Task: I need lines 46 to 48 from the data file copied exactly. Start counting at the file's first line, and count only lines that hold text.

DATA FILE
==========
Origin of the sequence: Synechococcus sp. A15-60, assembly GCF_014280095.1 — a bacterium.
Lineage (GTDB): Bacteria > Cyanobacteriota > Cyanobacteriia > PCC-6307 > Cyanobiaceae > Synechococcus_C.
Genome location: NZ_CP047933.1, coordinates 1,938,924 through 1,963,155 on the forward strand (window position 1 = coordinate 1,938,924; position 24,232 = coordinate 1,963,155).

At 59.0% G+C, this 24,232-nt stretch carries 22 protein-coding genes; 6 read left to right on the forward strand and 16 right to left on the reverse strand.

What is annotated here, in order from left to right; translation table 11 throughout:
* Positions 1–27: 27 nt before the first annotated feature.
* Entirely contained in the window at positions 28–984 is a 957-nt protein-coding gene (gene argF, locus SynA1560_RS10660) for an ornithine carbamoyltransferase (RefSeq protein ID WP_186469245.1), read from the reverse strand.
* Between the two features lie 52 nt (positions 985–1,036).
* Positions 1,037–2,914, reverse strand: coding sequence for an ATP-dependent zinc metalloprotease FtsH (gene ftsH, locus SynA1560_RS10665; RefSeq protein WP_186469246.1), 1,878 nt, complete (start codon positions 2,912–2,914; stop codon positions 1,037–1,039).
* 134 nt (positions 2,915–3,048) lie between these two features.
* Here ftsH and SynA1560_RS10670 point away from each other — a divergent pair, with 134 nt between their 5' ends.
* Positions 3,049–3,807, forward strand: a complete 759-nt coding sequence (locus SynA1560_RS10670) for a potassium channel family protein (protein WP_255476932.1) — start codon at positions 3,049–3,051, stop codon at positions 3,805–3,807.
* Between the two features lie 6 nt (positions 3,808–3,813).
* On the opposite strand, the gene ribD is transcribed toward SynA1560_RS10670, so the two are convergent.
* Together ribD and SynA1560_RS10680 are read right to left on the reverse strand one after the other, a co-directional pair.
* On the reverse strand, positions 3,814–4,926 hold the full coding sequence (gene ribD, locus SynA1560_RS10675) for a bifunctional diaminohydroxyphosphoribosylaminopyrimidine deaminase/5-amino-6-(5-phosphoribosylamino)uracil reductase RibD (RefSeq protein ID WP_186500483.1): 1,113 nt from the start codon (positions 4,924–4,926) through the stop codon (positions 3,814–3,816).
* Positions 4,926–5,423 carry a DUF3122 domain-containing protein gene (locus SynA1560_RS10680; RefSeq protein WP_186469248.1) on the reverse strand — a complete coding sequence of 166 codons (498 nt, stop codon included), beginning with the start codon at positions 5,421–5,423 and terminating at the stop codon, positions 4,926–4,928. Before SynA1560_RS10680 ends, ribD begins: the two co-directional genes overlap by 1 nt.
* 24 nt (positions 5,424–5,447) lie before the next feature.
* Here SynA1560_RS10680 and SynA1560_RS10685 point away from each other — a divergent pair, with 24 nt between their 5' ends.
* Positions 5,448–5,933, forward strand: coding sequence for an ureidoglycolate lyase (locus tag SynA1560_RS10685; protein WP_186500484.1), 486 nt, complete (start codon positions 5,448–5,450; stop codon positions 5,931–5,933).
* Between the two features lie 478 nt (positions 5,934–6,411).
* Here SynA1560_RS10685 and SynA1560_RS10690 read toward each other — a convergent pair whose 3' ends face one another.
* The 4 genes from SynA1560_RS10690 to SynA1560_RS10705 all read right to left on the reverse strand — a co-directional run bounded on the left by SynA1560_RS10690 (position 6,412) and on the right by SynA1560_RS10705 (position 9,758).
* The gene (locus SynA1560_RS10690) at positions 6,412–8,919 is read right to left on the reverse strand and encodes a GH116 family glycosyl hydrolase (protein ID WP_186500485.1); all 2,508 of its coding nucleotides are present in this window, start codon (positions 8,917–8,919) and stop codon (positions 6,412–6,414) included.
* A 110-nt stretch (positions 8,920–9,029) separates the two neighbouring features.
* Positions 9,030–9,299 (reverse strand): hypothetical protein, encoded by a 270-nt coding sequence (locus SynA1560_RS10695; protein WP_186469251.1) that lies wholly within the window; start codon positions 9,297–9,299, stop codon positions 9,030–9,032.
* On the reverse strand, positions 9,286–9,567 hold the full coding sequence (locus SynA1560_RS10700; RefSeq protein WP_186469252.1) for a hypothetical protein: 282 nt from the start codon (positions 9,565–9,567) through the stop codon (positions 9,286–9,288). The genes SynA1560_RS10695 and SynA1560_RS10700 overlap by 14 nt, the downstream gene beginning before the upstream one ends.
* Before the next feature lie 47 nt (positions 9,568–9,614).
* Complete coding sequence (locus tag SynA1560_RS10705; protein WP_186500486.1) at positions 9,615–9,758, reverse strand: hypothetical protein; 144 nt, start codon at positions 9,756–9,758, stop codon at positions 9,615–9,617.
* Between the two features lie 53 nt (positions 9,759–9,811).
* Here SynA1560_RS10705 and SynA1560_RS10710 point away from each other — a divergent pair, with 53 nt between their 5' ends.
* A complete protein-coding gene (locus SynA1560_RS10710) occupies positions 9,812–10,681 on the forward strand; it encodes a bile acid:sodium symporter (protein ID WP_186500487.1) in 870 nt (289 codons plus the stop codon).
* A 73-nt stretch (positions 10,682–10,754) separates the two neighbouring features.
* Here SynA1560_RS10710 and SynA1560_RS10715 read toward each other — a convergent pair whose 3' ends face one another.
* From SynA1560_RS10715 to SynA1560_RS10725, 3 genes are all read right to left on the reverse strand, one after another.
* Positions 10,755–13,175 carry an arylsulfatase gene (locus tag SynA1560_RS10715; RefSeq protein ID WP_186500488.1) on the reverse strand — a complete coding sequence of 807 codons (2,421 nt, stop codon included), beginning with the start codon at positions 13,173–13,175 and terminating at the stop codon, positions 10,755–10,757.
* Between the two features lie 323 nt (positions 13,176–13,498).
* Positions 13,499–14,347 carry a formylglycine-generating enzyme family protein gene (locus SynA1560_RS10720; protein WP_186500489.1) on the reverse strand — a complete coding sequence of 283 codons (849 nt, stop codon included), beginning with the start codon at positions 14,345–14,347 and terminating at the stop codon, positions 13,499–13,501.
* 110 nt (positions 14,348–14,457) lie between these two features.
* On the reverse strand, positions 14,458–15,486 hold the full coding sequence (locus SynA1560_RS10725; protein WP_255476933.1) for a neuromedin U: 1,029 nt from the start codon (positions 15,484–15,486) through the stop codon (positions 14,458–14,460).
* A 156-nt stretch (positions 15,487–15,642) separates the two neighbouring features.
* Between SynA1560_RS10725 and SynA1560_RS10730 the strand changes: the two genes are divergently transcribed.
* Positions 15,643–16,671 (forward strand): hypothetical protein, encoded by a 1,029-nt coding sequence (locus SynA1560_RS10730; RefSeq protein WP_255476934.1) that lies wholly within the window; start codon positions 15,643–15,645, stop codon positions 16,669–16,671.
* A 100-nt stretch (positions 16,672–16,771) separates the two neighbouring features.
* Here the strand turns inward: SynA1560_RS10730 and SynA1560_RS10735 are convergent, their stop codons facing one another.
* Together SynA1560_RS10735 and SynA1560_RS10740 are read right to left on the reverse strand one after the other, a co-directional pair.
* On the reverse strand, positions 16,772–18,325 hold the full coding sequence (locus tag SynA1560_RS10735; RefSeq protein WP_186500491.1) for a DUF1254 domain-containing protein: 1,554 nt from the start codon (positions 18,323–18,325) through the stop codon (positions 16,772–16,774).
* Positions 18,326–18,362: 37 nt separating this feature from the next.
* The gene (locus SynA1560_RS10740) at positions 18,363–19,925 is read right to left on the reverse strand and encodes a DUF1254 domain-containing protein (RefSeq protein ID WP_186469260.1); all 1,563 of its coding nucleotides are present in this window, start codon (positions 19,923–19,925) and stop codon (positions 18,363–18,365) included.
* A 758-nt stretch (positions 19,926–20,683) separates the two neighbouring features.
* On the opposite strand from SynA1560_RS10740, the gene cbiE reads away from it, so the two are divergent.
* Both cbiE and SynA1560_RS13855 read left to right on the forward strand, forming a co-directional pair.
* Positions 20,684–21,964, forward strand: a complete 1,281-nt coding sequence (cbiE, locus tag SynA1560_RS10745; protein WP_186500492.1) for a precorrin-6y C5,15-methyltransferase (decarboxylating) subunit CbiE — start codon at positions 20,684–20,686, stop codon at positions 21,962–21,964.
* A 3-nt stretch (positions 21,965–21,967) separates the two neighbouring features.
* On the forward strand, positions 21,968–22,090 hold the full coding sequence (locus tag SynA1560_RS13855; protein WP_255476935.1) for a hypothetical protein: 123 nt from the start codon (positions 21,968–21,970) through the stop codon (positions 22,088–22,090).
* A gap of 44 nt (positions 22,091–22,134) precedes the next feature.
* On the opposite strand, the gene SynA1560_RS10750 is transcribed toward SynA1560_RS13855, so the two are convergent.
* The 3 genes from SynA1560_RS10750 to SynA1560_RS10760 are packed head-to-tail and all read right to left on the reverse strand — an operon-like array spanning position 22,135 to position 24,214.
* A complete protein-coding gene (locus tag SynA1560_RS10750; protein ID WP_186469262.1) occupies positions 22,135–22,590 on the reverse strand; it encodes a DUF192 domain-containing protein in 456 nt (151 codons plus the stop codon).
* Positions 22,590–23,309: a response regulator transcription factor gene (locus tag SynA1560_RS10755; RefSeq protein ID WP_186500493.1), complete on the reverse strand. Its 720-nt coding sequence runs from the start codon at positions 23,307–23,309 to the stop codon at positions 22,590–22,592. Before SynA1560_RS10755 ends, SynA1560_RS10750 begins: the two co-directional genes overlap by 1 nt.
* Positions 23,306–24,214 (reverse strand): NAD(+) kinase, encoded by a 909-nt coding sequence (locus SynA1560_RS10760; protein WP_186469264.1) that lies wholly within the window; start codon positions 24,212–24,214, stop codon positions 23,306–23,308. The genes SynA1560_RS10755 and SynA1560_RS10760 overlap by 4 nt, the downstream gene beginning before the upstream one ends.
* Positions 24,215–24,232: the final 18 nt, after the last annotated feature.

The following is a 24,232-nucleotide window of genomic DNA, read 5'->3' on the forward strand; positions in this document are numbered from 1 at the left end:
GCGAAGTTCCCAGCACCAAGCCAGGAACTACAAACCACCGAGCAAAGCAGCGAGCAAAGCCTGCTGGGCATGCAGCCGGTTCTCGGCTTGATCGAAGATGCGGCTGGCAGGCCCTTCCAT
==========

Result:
* Together SynA1560_RS10735 and SynA1560_RS10740 are read right to left on the reverse strand one after the other, a co-directional pair.
* On the reverse strand, positions 16,772–18,325 hold the full coding sequence (locus tag SynA1560_RS10735; RefSeq protein WP_186500491.1) for a DUF1254 domain-containing protein: 1,554 nt from the start codon (positions 18,323–18,325) through the stop codon (positions 16,772–16,774).
* Positions 18,326–18,362: 37 nt separating this feature from the next.